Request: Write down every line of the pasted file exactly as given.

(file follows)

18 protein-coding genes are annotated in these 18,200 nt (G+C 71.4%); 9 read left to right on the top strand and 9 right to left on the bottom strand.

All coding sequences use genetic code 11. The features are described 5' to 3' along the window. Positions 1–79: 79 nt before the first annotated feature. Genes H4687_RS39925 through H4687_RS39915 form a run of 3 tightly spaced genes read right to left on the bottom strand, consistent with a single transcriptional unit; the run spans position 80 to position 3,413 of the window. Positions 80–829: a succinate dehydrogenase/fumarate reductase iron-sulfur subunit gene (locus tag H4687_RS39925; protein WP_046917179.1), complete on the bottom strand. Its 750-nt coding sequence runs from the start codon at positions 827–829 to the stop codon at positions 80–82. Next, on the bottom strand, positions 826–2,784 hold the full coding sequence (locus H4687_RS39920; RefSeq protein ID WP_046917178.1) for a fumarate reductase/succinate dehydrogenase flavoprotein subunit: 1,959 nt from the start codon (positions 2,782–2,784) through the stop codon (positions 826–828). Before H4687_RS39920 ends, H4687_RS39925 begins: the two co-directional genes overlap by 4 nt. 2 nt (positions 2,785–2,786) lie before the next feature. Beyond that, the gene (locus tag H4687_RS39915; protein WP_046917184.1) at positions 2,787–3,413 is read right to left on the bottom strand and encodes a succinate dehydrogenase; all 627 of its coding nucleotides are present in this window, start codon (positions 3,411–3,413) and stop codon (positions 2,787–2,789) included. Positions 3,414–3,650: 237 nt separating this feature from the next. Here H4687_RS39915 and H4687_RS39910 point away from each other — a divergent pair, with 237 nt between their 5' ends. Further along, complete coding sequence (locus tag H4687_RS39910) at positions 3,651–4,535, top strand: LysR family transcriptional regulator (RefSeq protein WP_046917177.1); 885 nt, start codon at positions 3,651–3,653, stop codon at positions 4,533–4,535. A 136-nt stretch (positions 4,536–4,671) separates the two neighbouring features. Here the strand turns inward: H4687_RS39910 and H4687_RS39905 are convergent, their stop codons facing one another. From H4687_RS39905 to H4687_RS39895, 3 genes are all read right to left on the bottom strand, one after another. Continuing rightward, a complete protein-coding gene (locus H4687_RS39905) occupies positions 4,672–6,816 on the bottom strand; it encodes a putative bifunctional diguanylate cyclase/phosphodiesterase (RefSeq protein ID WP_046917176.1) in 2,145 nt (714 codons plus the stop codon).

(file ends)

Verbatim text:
18 protein-coding genes are annotated in these 18,200 nt (G+C 71.4%); 9 read left to right on the top strand and 9 right to left on the bottom strand.

All coding sequences use genetic code 11. The features are described 5' to 3' along the window. Positions 1–79: 79 nt before the first annotated feature. Genes H4687_RS39925 through H4687_RS39915 form a run of 3 tightly spaced genes read right to left on the bottom strand, consistent with a single transcriptional unit; the run spans position 80 to position 3,413 of the window. Positions 80–829: a succinate dehydrogenase/fumarate reductase iron-sulfur subunit gene (locus tag H4687_RS39925; protein WP_046917179.1), complete on the bottom strand. Its 750-nt coding sequence runs from the start codon at positions 827–829 to the stop codon at positions 80–82. Next, on the bottom strand, positions 826–2,784 hold the full coding sequence (locus H4687_RS39920; RefSeq protein ID WP_046917178.1) for a fumarate reductase/succinate dehydrogenase flavoprotein subunit: 1,959 nt from the start codon (positions 2,782–2,784) through the stop codon (positions 826–828). Before H4687_RS39920 ends, H4687_RS39925 begins: the two co-directional genes overlap by 4 nt. 2 nt (positions 2,785–2,786) lie before the next feature. Beyond that, the gene (locus tag H4687_RS39915; protein WP_046917184.1) at positions 2,787–3,413 is read right to left on the bottom strand and encodes a succinate dehydrogenase; all 627 of its coding nucleotides are present in this window, start codon (positions 3,411–3,413) and stop codon (positions 2,787–2,789) included. Positions 3,414–3,650: 237 nt separating this feature from the next. Here H4687_RS39915 and H4687_RS39910 point away from each other — a divergent pair, with 237 nt between their 5' ends. Further along, complete coding sequence (locus tag H4687_RS39910) at positions 3,651–4,535, top strand: LysR family transcriptional regulator (RefSeq protein WP_046917177.1); 885 nt, start codon at positions 3,651–3,653, stop codon at positions 4,533–4,535. A 136-nt stretch (positions 4,536–4,671) separates the two neighbouring features. Here the strand turns inward: H4687_RS39910 and H4687_RS39905 are convergent, their stop codons facing one another. From H4687_RS39905 to H4687_RS39895, 3 genes are all read right to left on the bottom strand, one after another. Continuing rightward, a complete protein-coding gene (locus H4687_RS39905) occupies positions 4,672–6,816 on the bottom strand; it encodes a putative bifunctional diguanylate cyclase/phosphodiesterase (RefSeq protein ID WP_046917176.1) in 2,145 nt (714 codons plus the stop codon).